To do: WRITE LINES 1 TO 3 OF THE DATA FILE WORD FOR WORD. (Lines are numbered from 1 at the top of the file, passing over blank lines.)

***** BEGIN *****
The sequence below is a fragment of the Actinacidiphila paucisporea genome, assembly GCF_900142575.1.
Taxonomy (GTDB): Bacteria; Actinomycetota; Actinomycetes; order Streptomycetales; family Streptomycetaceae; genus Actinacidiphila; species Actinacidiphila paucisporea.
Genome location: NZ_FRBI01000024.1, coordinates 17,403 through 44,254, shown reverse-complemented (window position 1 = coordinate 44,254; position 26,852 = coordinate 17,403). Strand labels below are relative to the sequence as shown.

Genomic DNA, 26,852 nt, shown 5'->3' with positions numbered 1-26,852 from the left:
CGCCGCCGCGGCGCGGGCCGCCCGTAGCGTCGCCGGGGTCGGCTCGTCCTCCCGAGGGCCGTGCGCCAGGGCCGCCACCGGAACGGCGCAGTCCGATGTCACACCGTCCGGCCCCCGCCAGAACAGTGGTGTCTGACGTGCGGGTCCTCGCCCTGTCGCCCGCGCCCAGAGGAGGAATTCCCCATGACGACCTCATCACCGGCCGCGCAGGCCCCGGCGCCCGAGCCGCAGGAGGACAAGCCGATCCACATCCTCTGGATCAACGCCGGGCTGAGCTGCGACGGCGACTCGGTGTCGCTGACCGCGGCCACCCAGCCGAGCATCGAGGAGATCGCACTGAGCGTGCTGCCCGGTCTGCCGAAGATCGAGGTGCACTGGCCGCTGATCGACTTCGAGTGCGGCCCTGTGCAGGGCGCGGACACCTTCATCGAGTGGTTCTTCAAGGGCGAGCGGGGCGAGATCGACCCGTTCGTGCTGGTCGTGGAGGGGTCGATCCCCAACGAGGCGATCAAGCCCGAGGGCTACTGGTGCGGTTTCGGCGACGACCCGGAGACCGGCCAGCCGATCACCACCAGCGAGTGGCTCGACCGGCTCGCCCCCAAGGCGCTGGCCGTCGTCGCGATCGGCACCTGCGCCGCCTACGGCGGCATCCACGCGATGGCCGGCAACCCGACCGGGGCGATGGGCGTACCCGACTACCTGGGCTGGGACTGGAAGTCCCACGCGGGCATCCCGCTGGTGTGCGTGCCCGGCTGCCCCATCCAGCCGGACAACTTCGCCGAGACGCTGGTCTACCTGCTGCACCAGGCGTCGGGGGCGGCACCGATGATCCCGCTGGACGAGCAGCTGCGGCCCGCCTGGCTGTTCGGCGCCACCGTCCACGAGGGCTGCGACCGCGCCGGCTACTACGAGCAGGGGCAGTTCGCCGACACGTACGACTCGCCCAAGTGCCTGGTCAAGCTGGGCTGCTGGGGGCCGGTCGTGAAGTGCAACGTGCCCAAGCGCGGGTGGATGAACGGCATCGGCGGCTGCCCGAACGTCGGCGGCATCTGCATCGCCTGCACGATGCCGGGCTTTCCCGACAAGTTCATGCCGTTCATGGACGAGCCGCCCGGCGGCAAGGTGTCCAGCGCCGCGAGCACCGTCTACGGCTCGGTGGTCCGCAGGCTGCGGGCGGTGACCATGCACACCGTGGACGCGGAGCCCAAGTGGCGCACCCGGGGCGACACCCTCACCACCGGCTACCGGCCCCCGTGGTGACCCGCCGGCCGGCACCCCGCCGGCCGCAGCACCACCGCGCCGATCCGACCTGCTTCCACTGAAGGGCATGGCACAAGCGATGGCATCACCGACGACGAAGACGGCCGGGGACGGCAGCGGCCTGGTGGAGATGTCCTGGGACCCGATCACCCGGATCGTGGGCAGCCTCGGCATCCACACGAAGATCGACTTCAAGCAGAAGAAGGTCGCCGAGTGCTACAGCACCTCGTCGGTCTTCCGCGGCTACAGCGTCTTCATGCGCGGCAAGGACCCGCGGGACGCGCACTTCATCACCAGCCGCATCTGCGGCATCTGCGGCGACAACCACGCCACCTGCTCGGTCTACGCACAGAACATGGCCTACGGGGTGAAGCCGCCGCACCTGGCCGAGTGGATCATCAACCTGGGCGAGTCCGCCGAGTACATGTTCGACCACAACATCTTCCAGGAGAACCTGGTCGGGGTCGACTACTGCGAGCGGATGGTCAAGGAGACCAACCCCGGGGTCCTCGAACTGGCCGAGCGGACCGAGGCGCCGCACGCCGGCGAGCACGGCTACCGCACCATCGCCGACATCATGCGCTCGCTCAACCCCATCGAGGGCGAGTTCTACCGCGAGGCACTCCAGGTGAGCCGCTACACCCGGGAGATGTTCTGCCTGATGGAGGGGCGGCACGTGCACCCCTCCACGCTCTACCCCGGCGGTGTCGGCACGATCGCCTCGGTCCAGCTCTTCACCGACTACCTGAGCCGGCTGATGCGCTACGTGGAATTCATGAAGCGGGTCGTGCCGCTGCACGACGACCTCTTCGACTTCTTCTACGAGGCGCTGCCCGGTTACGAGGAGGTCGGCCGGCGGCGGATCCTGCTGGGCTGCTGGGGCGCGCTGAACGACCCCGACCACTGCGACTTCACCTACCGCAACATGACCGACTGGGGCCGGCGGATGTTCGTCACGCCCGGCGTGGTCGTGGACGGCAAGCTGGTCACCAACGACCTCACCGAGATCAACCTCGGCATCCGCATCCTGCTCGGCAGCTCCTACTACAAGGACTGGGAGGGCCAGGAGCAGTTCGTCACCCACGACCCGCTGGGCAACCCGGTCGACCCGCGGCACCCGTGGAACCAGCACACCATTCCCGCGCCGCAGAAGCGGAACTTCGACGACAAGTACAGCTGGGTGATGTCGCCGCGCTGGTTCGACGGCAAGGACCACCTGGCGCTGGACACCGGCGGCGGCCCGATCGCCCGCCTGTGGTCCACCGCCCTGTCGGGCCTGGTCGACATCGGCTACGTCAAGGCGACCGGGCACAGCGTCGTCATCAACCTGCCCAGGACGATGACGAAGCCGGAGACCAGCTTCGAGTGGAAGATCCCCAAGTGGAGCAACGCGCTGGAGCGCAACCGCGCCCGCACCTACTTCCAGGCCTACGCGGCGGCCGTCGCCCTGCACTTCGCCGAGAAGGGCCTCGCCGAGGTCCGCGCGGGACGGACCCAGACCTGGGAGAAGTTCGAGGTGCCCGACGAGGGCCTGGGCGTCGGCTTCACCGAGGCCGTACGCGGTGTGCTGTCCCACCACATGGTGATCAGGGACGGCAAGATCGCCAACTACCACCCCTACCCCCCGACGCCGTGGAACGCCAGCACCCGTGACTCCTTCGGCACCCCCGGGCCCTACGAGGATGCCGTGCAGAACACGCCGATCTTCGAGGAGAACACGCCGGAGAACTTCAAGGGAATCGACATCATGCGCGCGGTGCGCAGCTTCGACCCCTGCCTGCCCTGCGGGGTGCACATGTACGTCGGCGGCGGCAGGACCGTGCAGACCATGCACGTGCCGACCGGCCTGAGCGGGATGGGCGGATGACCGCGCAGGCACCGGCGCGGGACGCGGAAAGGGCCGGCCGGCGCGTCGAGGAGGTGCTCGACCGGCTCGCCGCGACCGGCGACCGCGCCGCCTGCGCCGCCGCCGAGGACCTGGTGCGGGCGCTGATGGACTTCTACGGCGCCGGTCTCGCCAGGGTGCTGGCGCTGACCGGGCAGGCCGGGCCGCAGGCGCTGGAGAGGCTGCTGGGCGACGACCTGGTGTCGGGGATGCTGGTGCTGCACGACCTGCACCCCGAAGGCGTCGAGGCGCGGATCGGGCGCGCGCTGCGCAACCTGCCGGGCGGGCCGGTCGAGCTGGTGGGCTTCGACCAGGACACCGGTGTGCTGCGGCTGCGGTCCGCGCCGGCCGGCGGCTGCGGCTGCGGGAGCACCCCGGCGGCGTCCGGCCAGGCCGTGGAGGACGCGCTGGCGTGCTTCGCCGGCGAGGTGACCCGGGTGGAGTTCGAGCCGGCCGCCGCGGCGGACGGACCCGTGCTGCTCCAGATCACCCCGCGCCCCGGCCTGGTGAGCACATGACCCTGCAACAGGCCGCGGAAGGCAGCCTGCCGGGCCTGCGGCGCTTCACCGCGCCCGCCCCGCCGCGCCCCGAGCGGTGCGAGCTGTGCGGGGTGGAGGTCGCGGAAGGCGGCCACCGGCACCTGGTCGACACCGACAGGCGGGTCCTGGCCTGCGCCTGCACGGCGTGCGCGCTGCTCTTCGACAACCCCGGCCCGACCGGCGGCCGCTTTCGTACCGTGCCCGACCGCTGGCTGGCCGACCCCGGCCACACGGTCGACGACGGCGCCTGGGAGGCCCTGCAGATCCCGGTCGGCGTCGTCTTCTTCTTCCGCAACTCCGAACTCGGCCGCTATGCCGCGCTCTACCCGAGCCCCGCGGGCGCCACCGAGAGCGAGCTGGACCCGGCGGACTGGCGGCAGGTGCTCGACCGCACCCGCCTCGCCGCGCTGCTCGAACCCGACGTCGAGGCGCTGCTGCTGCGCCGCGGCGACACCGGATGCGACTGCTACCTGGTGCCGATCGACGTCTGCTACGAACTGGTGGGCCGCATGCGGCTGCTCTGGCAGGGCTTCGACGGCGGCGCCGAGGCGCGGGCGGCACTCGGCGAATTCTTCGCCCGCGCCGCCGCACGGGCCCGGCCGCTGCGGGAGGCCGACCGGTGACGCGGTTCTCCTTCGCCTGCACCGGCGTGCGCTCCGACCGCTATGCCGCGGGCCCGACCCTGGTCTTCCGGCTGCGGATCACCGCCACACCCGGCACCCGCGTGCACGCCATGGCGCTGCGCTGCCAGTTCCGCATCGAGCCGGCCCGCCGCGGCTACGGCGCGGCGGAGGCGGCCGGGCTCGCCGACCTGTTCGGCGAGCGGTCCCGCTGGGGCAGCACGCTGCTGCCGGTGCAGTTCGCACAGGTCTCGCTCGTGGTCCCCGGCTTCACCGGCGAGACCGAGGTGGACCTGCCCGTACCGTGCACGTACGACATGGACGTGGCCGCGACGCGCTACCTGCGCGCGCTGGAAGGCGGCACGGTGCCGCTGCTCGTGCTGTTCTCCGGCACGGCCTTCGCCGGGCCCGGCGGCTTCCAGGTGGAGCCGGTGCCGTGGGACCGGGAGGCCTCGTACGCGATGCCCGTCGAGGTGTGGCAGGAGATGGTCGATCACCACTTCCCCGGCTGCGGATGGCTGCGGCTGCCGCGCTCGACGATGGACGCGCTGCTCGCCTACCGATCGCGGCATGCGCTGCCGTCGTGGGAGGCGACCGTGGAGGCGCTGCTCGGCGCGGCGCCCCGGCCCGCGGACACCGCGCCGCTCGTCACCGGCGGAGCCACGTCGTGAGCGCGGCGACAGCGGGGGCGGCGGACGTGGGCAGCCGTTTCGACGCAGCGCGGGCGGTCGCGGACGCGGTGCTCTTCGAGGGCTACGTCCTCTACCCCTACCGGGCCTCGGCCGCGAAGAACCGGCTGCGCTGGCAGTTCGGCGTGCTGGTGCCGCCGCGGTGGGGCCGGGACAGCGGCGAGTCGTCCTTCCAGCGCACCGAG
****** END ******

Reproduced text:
The sequence below is a fragment of the Actinacidiphila paucisporea genome, assembly GCF_900142575.1.
Taxonomy (GTDB): Bacteria; Actinomycetota; Actinomycetes; order Streptomycetales; family Streptomycetaceae; genus Actinacidiphila; species Actinacidiphila paucisporea.
Genome location: NZ_FRBI01000024.1, coordinates 17,403 through 44,254, shown reverse-complemented (window position 1 = coordinate 44,254; position 26,852 = coordinate 17,403). Strand labels below are relative to the sequence as shown.